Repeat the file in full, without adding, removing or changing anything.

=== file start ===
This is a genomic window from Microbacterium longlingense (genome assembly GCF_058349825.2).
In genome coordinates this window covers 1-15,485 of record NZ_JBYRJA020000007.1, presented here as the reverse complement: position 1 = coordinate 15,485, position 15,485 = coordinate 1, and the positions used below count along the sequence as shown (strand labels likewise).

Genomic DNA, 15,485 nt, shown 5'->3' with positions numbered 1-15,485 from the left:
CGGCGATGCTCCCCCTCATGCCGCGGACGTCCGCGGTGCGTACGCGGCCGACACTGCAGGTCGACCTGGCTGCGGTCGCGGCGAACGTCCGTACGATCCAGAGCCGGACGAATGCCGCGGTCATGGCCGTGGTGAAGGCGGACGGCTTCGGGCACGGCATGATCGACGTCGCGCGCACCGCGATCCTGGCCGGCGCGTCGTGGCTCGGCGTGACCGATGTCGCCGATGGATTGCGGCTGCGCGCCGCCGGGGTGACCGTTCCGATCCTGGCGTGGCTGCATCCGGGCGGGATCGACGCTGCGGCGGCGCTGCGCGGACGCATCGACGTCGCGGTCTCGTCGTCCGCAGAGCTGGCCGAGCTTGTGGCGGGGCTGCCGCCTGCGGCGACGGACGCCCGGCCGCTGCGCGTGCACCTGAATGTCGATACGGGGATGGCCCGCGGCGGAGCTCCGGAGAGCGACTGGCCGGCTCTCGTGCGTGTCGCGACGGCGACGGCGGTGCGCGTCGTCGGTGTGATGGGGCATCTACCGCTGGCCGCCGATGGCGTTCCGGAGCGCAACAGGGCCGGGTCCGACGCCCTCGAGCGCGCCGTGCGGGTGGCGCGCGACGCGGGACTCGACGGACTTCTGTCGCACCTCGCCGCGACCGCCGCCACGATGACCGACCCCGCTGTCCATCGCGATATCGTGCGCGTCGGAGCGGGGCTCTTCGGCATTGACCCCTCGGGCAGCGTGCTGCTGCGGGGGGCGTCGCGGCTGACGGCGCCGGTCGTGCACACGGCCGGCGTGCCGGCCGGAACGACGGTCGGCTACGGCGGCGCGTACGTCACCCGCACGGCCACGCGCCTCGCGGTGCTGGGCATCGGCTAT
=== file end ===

This is a genomic window from Microbacterium longlingense (genome assembly GCF_058349825.2).
In genome coordinates this window covers 1-15,485 of record NZ_JBYRJA020000007.1, presented here as the reverse complement: position 1 = coordinate 15,485, position 15,485 = coordinate 1, and the positions used below count along the sequence as shown (strand labels likewise).

Genomic DNA, 15,485 nt, shown 5'->3' with positions numbered 1-15,485 from the left:
CGGCGATGCTCCCCCTCATGCCGCGGACGTCCGCGGTGCGTACGCGGCCGACACTGCAGGTCGACCTGGCTGCGGTCGCGGCGAACGTCCGTACGATCCAGAGCCGGACGAATGCCGCGGTCATGGCCGTGGTGAAGGCGGACGGCTTCGGGCACGGCATGATCGACGTCGCGCGCACCGCGATCCTGGCCGGCGCGTCGTGGCTCGGCGTGACCGATGTCGCCGATGGATTGCGGCTGCGCGCCGCCGGGGTGACCGTTCCGATCCTGGCGTGGCTGCATCCGGGCGGGATCGACGCTGCGGCGGCGCTGCGCGGACGCATCGACGTCGCGGTCTCGTCGTCCGCAGAGCTGGCCGAGCTTGTGGCGGGGCTGCCGCCTGCGGCGACGGACGCCCGGCCGCTGCGCGTGCACCTGAATGTCGATACGGGGATGGCCCGCGGCGGAGCTCCGGAGAGCGACTGGCCGGCTCTCGTGCGTGTCGCGACGGCGACGGCGGTGCGCGTCGTCGGTGTGATGGGGCATCTACCGCTGGCCGCCGATGGCGTTCCGGAGCGCAACAGGGCCGGGTCCGACGCCCTCGAGCGCGCCGTGCGGGTGGCGCGCGACGCGGGACTCGACGGACTTCTGTCGCACCTCGCCGCGACCGCCGCCACGATGACCGACCCCGCTGTCCATCGCGATATCGTGCGCGTCGGAGCGGGGCTCTTCGGCATTGACCCCTCGGGCAGCGTGCTGCTGCGGGGGGCGTCGCGGCTGACGGCGCCGGTCGTGCACACGGCCGGCGTGCCGGCCGGAACGACGGTCGGCTACGGCGGCGCGTACGTCACCCGCACGGCCACGCGCCTCGCGGTGCTGGGCATCGGCTAT